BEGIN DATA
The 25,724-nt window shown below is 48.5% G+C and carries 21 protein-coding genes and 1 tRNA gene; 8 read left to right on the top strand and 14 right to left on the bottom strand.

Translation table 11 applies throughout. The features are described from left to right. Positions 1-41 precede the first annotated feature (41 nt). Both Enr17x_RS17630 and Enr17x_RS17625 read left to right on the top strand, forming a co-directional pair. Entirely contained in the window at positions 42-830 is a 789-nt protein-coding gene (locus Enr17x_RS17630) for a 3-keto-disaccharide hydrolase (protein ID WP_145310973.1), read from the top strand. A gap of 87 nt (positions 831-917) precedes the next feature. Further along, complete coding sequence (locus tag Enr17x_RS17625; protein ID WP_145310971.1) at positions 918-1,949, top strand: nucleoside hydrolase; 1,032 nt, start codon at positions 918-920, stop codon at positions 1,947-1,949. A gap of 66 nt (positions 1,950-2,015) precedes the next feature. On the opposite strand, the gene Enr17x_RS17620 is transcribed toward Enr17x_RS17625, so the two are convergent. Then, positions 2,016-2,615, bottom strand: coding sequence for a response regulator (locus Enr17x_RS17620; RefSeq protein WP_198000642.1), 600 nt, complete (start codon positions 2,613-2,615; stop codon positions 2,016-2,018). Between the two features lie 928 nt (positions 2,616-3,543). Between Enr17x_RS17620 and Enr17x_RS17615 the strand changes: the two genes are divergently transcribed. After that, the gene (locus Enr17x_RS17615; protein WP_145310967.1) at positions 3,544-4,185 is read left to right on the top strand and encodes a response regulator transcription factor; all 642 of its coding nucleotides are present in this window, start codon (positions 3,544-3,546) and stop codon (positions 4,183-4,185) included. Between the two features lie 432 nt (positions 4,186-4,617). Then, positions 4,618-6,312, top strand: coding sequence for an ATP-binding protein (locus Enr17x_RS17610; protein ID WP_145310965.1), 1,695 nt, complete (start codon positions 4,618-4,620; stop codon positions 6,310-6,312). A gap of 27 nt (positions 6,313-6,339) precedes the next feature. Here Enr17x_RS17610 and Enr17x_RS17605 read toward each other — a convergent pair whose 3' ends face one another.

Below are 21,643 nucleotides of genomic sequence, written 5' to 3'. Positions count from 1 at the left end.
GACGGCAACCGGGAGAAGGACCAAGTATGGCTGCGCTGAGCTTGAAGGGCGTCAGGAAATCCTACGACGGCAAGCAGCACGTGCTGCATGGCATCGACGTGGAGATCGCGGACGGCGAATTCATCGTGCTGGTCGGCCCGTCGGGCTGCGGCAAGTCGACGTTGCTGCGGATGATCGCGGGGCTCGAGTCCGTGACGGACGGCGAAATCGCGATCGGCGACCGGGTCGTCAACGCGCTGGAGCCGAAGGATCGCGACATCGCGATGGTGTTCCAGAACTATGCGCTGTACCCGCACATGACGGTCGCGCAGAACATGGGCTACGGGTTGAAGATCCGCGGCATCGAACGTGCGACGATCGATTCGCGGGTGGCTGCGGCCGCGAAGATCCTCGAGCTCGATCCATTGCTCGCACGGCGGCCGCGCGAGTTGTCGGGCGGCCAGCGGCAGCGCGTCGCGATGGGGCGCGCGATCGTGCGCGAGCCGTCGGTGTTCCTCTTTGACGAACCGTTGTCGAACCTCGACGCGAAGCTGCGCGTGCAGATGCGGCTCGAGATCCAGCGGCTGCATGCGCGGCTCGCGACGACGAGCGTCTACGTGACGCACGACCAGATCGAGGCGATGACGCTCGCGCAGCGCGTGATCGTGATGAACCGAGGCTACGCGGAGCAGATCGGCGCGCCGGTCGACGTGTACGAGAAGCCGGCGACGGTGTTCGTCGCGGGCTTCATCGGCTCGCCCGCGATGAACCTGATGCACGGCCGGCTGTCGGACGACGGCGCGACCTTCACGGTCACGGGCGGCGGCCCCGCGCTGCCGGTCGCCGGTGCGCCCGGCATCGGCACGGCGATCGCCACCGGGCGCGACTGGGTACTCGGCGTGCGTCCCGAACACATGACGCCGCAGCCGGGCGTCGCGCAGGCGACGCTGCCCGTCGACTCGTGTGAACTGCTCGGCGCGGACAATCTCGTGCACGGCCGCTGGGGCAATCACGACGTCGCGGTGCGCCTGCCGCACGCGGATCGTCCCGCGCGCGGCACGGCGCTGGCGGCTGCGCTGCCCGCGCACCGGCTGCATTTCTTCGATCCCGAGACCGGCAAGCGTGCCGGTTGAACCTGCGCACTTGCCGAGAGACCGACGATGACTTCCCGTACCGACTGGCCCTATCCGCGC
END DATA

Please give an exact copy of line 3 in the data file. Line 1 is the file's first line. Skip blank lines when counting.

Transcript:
Below are 21,643 nucleotides of genomic sequence, written 5' to 3'. Positions count from 1 at the left end.